News Media Articles:
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Pre-Reading For Occupational Therapists:
  • Appelin, K., Lexell, J., & Månsson Lexell, E. (2014). Occupations that people with late effects of polio perceive difficult to perform. Occupational therapy international, 21(3), 98-107. “For OTs, our study underscores the importance of using assessment tools, such as the COPM, that can capture both the variety and complexity of occupations. By obtaining more detailed information about occupations that people with late effects of polio perceive difficult to perform, this will enable OTs to offer targeted interventions that can facilitate engagement in meaningful and purposeful occupations.”


State of Residence Characteristics of Australian Polio Survivors

M.Jackson M.P.T, B.Ed., Polio Australia, Kew, AUSTRALIA. 2020


Those who survived polio in Australia display heterogenic levels of disability. Later in life, polio survivors can endure a spectrum of symptoms known as the Late Effects of Polio. Heterogeneity within the survivor population is also expected based on their macro environment – state of residence.

This descriptive study serves to identify the similarities and differences between state populations of Australian polio survivors. Three categories were examined, these being: population and representation, aspects of health, and service impressions.


An electronic survey was distributed to Polio Australia’s contact list in December 2019, and was available for two months. 29 mandatory closed-ended questions and three optional open-ended questions were asked in the survey. Data was collated, filtered, and correlated to provide insight on how survivors are positioned as state groups.


POPULATION AND REPRESENTATION: 734 survivors responded to the survey. NSW, QLD, SA, VIC and WA were each represented by over 100 Late Effects of Polio symptomatic polio survivors. ACT, NT and TAS had less than 20 responders each. SA was overrepresented (+10%) compared to Australian state population ratios, while NSW and VIC were underrepresented (-7% each). All states had more (19-79%) metropolitan than regional respondents, except NSW and QLD (1-10% more). SA had a larger proportion of older respondents, with 4 in 5 (81%) being in the 70 to 89 years age bracket (other states had 3 in 5; 60% mean).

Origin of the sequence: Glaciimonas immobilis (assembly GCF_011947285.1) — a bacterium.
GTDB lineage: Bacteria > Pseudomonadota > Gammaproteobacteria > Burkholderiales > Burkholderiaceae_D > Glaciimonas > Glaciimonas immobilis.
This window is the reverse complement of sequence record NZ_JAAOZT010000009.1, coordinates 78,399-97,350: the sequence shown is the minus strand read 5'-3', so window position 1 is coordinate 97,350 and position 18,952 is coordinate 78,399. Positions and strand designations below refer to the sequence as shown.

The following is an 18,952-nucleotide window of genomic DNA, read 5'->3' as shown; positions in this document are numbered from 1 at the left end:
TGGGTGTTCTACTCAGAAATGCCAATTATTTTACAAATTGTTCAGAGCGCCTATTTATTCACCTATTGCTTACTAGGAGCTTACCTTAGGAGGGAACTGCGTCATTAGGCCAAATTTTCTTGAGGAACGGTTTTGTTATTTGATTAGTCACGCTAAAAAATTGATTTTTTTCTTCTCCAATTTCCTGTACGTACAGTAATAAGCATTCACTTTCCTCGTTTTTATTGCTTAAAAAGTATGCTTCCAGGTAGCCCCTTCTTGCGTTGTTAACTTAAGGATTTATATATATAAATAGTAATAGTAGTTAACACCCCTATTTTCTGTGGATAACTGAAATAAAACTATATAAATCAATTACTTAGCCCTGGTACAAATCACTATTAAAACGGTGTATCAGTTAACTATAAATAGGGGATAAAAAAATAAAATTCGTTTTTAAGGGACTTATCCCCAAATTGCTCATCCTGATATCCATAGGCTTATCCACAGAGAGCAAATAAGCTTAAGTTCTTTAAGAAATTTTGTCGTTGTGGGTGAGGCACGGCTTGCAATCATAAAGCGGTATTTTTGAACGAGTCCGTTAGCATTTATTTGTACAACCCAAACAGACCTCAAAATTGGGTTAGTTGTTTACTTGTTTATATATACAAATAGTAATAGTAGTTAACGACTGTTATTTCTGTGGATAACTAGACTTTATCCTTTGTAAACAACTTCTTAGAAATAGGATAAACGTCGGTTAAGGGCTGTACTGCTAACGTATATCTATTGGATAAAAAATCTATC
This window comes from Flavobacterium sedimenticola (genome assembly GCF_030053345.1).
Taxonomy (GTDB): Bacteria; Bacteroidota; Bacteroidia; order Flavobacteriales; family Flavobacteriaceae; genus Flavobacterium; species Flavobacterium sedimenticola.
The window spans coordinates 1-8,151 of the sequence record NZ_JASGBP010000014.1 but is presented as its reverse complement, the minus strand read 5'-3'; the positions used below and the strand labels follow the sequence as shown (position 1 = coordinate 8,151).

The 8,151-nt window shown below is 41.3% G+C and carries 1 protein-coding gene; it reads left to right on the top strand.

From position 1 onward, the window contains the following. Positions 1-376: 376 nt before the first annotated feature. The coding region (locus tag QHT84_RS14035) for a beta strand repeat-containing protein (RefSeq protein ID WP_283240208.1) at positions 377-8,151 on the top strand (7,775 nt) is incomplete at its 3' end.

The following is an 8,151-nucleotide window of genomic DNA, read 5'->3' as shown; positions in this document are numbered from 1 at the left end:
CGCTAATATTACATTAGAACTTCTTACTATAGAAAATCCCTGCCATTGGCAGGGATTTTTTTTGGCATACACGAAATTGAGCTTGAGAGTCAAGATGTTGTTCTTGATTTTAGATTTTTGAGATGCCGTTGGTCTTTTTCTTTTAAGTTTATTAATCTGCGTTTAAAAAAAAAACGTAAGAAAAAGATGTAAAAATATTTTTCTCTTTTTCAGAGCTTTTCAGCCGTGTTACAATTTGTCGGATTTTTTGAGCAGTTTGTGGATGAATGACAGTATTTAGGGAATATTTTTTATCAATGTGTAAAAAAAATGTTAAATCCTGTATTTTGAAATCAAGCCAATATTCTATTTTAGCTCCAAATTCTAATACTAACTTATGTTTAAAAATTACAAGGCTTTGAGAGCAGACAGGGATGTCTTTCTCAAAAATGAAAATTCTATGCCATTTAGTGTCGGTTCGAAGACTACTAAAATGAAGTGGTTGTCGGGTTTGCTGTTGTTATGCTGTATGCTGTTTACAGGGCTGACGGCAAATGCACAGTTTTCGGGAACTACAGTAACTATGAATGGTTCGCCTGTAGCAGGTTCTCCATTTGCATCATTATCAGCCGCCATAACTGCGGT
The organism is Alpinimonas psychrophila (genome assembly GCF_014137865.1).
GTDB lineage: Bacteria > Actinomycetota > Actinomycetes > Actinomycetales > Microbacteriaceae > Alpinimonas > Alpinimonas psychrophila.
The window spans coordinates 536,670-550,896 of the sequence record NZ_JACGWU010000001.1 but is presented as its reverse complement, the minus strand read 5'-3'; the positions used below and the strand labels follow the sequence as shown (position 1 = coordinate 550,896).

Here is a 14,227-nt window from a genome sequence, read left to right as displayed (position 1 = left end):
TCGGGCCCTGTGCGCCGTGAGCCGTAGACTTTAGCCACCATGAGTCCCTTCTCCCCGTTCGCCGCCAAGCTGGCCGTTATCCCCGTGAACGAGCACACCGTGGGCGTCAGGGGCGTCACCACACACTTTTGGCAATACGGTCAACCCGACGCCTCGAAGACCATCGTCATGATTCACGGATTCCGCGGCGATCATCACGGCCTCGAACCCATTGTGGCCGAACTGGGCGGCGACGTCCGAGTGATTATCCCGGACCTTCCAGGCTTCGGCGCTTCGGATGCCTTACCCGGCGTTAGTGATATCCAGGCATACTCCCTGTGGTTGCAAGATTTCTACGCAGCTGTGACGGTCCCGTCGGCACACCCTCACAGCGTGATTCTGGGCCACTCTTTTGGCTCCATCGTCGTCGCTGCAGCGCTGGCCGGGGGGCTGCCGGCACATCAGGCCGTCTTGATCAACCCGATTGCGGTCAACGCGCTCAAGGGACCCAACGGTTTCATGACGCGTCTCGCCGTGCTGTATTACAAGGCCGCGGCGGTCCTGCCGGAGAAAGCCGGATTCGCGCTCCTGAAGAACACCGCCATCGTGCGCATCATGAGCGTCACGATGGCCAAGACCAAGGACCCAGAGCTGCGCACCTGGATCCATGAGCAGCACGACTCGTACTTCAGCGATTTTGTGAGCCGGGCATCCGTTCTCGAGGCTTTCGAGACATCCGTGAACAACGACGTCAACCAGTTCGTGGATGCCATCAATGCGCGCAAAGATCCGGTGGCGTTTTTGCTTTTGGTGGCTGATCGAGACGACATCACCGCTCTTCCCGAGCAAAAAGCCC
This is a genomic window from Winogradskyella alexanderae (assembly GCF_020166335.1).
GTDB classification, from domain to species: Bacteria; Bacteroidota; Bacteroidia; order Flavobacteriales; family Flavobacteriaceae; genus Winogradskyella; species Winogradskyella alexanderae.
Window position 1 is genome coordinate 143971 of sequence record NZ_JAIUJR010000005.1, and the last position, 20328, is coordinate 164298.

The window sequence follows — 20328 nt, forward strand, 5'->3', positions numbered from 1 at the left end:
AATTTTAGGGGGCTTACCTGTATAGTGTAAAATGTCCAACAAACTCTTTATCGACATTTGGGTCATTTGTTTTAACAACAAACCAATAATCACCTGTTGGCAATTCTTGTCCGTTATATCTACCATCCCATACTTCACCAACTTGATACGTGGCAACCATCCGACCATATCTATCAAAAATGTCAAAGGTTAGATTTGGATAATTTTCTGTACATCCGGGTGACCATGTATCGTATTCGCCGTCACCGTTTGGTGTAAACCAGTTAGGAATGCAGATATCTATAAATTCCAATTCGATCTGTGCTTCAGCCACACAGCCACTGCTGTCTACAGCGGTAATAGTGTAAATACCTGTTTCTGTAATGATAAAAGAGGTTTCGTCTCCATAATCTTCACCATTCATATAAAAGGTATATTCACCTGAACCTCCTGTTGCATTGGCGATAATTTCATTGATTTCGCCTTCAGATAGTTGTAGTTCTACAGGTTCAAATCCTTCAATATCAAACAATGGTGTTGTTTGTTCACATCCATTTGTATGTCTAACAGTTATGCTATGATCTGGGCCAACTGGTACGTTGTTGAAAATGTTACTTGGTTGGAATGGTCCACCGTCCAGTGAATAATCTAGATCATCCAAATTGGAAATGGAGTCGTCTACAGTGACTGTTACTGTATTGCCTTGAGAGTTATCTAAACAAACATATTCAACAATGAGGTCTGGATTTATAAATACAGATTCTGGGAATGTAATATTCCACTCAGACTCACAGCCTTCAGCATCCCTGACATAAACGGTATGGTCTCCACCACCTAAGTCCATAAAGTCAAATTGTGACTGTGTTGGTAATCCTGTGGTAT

ASPECTS OF HEALTH: All states except QLD had ‘no chronic diseases’ as the most frequent chronic disease load. Compared to the Australian population, respondents to this survey had an almost inverse chronic disease profile. WA and the ACT were not biased towards interest in joining support groups, but all other states were. When challenged to change Late Effects of Polio risk variables states shared consistent positions (mean variance +3%), except for TAS which had a willing bias (mean +18%) and the ACT which had an aversion bias (mean -9%).

SERVICE IMPRESSIONS: WA had a 6:1 response ratio identifying doctors causing more care interaction difficulty with Late Effects of Polio care, than allied health professionals. NSW and VIC had the lowest ratio at 2:1 for the same care difficulty sources. TAS (3.3/4 score) was considerably more satisfied than other states (2.5-2.8/4) regarding GPs providing adequate appointment time to address LEoP concerns. Appropriate referrals were closely tied to states’ satisfaction with their GPs. TAS (2.9/4 score) had slightly higher satisfaction levels than other states (2.5-2.7/4). All states but one had a strong bias (41-80%) towards Polio Australia being the provider of the most useful Late Effects of Polio information. WA’s bias (60%) was towards their state polio organization.


Group differences based on polio survivor state of residence are apparent from this survey. This information may be useful for state polio organisations to address contentions and/or needs of their polio survivors. Polio Australia can utilise this information to guide resources and education, and to support states.


1. Australian Bureau of Statistics.

2. Australian Institute of Health and Welfare.

3. Headley, J. (Fall 2014). Post-Polio Medical Care: Post-Polio Specialists and Primary Care Physicians

4. Westbrook, M. (January 1991). Findings of the Polio Survivors and Their Health Survey.

5. British Polio Fellowship General Practitioner Survey.